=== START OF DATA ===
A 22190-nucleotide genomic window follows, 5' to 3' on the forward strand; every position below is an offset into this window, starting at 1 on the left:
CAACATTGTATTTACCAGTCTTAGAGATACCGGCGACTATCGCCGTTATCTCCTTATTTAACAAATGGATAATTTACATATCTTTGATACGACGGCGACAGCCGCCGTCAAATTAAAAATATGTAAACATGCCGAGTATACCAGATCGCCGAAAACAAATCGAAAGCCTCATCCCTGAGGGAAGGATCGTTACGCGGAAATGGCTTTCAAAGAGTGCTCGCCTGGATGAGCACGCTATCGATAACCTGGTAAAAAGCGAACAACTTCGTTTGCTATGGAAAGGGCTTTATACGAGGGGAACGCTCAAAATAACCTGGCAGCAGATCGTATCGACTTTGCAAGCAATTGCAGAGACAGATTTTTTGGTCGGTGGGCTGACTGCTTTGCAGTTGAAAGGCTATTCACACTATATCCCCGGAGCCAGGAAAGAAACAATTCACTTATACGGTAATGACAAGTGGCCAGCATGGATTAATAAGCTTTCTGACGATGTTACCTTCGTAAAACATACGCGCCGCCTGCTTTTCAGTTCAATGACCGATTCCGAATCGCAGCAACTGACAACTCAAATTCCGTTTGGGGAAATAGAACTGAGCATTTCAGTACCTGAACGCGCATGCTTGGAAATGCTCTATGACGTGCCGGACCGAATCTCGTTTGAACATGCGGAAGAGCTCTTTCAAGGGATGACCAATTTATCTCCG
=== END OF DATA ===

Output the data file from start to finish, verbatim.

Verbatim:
A 22190-nucleotide genomic window follows, 5' to 3' on the forward strand; every position below is an offset into this window, starting at 1 on the left:
CAACATTGTATTTACCAGTCTTAGAGATACCGGCGACTATCGCCGTTATCTCCTTATTTAACAAATGGATAATTTACATATCTTTGATACGACGGCGACAGCCGCCGTCAAATTAAAAATATGTAAACATGCCGAGTATACCAGATCGCCGAAAACAAATCGAAAGCCTCATCCCTGAGGGAAGGATCGTTACGCGGAAATGGCTTTCAAAGAGTGCTCGCCTGGATGAGCACGCTATCGATAACCTGGTAAAAAGCGAACAACTTCGTTTGCTATGGAAAGGGCTTTATACGAGGGGAACGCTCAAAATAACCTGGCAGCAGATCGTATCGACTTTGCAAGCAATTGCAGAGACAGATTTTTTGGTCGGTGGGCTGACTGCTTTGCAGTTGAAAGGCTATTCACACTATATCCCCGGAGCCAGGAAAGAAACAATTCACTTATACGGTAATGACAAGTGGCCAGCATGGATTAATAAGCTTTCTGACGATGTTACCTTCGTAAAACATACGCGCCGCCTGCTTTTCAGTTCAATGACCGATTCCGAATCGCAGCAACTGACAACTCAAATTCCGTTTGGGGAAATAGAACTGAGCATTTCAGTACCTGAACGCGCATGCTTGGAAATGCTCTATGACGTGCCGGACCGAATCTCGTTTGAACATGCGGAAGAGCTCTTTCAAGGGATGACCAATTTATCTCCG